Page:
Newspaper article The Morning Bulletin (Rockhampton, Australia)

CQUni Researchers in Mexico; Students, Expert Help with Uncovering Mayan Secrets

Newspaper article The Morning Bulletin (Rockhampton, Australia)

CQUni Researchers in Mexico; Students, Expert Help with Uncovering Mayan Secrets

Article excerpt

ABOUT 1000 years ago, dozens of Mayans were laid to rest in a cave, which may have been reserved for elite social groups, based on the ruins of elaborate houses nearby.

Their teeth had cavities but not much wear, indicating a soft, carbohydrate-rich diet, probably based on corn.

Some teeth had jade inlays and others were filed into different shapes, while some crania were modified (indicating head binding).

"There were so many bones together in the cave, we think it may have been a cemetery of sorts," said CQUniversity Bioarchaeologist Dr Stan Serafin.

Dr Serafin recently travelled to Mexico with two of his Rockhampton-based undergraduate anatomy students, Hayley Vandenberg and Jacqueline Harper.

The human remains were excavated from a cave in the southern Mexican state of Chiapas, which borders Guatemala.

The team from Australia based themselves in the new archaeology laboratory at the Universidad de Ciencias y Artes de Chiapas in the city of Chiapa de Corzo.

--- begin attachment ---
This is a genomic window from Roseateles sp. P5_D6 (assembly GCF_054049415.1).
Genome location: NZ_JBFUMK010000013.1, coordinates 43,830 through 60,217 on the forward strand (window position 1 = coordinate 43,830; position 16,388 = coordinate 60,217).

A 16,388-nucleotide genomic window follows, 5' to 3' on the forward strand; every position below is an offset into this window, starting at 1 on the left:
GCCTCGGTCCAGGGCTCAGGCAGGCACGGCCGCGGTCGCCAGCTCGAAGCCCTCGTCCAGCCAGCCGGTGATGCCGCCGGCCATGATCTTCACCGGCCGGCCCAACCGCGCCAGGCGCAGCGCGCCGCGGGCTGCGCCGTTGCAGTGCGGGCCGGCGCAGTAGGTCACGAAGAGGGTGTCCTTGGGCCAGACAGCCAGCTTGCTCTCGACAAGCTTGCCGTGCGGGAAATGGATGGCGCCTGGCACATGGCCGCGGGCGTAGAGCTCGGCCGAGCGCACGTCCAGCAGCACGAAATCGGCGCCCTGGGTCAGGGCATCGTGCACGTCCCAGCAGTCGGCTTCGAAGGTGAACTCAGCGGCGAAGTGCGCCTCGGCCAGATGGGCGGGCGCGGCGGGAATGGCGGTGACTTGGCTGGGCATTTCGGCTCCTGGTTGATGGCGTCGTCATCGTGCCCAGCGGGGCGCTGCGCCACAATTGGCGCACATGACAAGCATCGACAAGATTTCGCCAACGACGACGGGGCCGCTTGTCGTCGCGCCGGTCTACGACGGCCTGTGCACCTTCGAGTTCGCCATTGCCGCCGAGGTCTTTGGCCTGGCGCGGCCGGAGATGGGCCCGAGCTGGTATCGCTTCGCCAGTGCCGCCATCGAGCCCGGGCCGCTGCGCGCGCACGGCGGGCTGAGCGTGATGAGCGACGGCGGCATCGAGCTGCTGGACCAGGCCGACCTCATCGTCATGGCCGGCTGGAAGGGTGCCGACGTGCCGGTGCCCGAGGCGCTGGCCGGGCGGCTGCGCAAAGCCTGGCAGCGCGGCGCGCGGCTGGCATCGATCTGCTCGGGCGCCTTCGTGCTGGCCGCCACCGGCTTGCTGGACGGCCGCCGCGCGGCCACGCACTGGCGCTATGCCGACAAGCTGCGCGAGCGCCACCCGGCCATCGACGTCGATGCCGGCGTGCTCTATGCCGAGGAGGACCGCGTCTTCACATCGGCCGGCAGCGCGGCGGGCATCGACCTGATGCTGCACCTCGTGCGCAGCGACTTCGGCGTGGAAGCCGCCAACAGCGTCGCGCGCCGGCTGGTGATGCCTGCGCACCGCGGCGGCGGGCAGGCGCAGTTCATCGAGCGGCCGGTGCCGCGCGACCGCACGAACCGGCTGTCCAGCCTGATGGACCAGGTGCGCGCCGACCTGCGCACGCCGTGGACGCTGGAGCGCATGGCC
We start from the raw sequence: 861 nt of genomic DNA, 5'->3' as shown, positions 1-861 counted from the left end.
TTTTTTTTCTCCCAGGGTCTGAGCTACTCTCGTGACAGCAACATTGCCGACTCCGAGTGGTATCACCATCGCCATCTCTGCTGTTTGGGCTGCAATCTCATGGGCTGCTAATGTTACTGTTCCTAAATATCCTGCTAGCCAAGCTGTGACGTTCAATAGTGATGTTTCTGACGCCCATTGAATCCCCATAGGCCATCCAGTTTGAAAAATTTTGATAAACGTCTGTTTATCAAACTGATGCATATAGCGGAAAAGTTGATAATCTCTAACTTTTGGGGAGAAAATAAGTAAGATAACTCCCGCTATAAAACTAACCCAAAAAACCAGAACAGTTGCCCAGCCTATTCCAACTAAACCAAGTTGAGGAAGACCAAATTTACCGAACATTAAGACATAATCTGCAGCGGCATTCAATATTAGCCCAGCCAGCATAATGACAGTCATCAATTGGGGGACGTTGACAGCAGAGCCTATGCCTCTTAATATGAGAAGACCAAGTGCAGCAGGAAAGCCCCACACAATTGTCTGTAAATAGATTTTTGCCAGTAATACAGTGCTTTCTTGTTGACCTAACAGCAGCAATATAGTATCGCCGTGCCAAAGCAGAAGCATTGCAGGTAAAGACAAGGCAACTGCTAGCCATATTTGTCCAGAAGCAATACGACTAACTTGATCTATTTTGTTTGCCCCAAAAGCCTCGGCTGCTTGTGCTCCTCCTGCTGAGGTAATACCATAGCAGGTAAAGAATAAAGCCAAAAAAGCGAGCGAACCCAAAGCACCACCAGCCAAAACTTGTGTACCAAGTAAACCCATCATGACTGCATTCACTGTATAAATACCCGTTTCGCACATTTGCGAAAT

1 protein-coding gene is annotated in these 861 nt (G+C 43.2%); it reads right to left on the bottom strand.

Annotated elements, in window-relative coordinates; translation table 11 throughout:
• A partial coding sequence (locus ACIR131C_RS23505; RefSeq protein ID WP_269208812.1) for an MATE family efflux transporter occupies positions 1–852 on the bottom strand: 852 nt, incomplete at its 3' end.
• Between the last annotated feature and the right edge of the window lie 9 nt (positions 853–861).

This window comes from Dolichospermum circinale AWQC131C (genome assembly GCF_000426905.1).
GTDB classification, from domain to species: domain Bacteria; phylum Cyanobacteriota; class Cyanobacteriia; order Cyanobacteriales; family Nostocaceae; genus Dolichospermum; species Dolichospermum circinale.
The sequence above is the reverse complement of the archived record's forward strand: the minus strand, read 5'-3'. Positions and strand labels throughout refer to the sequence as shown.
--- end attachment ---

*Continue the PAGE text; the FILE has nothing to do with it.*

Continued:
The CQUni academic says the remains date to the Late Classic (A.D. 800-1000) and Early Postclassic (A.D. 1000-1200) periods.

"This was an important period of transition during which many Mayan cities were collapsing, yet for unknown reasons this region of highland Chiapas saw an increase in population. Geographically, the sample is from the western Mayan borderlands where there were, and still are, diverse Mayan and non-Mayan ethnic groups in close proximity."

The excavations were part of the Proyecto EconA[sup.3]mico de los Altos de Chiapas, a project co-directed by Dr Roberto LA[sup.3]pez Bravo and Dr Elizabeth Paris of the University of Calgary.

Dr Serafin will continue to collaborate with Dr LA[sup.3]pez Bravo and Dr Paris.

He is the only Australia-based academic specialising in burials from ancient civilisations of the Americas, so the excursion was a unique experience for the two Rockhampton students. …

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